Levels and patterns of Persistent Organic Pollutants (POPS) in selected food items from Northwest Russia (1998–2002) and implications for dietary exposure
Review articleOpen access
A. Polder - No affiliation found
2010/10/15 Full-length article DOI: 10.1016/j.scitotenv.2010.07.036
Journal: Science of The Total Environment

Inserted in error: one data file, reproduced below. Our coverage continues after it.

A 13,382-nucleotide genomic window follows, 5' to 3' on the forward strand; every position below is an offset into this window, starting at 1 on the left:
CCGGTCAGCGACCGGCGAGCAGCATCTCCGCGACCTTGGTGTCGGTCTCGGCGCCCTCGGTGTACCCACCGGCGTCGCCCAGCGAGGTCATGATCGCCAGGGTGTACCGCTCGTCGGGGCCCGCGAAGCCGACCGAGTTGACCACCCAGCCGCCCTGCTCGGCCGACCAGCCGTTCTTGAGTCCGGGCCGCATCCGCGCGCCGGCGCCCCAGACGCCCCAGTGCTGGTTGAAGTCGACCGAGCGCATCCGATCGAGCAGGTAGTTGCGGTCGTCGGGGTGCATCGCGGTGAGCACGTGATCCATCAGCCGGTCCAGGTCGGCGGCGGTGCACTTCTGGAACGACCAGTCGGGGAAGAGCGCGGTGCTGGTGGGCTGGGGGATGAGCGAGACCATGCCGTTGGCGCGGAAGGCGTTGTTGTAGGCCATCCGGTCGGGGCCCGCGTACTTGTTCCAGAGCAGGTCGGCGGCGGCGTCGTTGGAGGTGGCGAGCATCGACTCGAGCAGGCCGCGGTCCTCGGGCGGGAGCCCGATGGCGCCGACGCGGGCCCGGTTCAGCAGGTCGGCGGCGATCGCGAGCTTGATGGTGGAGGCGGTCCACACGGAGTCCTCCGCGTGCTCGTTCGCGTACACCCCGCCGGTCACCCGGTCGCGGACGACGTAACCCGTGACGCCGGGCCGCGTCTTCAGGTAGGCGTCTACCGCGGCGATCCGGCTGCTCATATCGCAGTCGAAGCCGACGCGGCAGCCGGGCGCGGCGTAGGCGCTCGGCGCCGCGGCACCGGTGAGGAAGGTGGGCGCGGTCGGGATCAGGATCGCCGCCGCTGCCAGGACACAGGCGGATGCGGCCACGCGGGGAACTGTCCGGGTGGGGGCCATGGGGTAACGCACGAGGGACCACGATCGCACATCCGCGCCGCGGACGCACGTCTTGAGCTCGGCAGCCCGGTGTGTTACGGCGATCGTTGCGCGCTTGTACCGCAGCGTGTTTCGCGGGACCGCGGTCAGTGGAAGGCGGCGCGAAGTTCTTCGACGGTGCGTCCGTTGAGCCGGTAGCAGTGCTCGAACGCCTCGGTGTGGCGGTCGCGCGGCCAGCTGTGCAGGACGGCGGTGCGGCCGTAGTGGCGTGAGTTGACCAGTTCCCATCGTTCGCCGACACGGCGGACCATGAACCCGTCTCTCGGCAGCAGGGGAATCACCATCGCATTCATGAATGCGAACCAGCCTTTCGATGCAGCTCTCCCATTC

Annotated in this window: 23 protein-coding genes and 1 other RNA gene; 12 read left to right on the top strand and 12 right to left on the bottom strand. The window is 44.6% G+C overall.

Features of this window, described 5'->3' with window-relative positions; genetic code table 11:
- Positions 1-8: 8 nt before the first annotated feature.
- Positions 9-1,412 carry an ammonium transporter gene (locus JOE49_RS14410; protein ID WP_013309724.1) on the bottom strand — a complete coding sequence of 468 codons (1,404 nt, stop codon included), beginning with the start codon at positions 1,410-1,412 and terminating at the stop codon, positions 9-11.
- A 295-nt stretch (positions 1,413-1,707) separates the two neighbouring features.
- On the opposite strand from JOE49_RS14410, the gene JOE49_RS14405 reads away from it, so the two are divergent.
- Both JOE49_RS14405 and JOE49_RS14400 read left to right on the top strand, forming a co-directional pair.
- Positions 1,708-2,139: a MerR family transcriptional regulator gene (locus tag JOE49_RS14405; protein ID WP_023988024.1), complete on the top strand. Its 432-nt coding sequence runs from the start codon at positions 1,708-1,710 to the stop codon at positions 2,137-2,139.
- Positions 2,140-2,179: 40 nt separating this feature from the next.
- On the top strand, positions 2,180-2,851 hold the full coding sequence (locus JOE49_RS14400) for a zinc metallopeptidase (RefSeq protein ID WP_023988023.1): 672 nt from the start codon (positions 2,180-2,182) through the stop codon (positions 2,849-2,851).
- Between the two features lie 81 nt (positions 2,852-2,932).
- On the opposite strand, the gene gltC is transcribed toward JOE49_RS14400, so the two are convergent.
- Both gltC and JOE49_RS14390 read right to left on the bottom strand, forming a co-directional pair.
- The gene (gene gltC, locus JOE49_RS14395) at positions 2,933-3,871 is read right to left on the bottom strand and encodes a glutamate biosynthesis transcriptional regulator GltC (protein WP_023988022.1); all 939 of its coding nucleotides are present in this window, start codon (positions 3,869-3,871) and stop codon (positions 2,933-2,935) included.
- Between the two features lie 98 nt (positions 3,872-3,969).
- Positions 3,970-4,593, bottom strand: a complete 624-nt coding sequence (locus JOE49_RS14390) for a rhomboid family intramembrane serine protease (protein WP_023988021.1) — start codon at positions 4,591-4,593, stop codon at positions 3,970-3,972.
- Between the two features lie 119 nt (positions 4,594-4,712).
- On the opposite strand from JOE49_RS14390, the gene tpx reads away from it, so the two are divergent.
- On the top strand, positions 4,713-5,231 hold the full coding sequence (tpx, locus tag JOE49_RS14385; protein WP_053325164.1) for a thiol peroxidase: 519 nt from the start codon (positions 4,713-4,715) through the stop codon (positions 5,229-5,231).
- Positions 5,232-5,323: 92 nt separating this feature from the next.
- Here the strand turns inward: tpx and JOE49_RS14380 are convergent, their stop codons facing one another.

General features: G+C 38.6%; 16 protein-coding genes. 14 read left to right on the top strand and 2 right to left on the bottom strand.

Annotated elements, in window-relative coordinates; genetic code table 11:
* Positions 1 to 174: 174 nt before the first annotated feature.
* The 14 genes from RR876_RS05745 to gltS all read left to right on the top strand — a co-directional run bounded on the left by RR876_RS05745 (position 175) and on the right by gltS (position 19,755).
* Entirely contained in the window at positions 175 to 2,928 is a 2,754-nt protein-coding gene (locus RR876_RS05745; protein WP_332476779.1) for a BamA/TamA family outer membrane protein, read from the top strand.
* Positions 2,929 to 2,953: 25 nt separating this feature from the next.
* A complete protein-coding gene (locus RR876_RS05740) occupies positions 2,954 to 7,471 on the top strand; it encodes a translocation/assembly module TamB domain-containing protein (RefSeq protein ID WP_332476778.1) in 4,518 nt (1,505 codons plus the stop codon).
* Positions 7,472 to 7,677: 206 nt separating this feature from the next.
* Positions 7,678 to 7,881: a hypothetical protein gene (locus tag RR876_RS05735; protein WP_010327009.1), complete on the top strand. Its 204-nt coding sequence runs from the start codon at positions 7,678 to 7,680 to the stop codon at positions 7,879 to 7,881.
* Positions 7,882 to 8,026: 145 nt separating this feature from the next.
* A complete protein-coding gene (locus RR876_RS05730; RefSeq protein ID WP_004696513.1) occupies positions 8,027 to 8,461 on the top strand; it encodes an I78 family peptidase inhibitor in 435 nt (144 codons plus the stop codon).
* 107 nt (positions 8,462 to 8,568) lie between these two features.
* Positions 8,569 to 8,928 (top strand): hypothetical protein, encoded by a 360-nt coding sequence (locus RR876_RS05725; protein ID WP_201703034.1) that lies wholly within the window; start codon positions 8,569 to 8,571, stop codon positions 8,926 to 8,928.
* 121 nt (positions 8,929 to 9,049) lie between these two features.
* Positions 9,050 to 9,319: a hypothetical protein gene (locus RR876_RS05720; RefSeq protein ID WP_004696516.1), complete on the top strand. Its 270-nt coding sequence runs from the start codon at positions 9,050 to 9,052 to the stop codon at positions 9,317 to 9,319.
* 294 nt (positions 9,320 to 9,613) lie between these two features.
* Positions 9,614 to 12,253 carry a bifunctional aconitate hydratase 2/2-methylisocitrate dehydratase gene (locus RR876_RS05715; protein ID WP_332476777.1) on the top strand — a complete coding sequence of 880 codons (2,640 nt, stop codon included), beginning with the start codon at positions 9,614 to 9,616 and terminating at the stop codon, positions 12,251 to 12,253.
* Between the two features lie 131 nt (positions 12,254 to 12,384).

AbstractResidues of persistent organic pollutants (POPs) were analysed in 70 selected food items from Northwest Russia in 1998–2002. Levels of PCBs ranged from 0.2 to 16 ng/g wet weight (ww) in dairy products and fats, 0.2 to 23 ng/g ww in meat products, 0.5 to 16 ng/g ww in eggs and 0.3 to 30 ng/g ww in fish. High levels of DDT (16 ng/g ww) were found in locally produced butter from Kola Peninsula, in pork fat from Arkhangels region (10 to 130 ng/g ww) and in some fish samples from White Sea and Kargopol region (17 and 30 ng/g ww). Findings of low DDE/DDT ratios in many of the studied food items indicated recent contamination to DDTs. Mean levels of sum TEQsWHO1998 of dioxin-like mono-ortho PCBs: PCBs 105, 118, 156 and 157 (∑ mo-PCBs-TEQsWHO1998) were highest in dairy products, chicken eggs and fish, with levels of 0.292, 0.245 and 0.254 pg/g ww, respectively. The estimated daily intake (EDI) for ∑ mo-PCBs-TEQsWHO1998 was 0.74 pg/kgbw/day and in the same range as in Sweden and Denmark. Fish, dairy products, eggs and meat were the main contributors to the EDI of ∑ mo-PCBs-TEQsWHO1998. The EDIs of DDTs, HCHs and HCB were several times higher than in Sweden and Denmark. Consumption of meat and poultry were important sources for intake of DDTs and HCHs, respectively. Contamination of animal feed and agricultural practice were assumed the most important causes for the results in the present study. However, increased control on maximum residue levels in food and feed may have resulted in large changes on levels and patterns of POPs in food in the studied areas.
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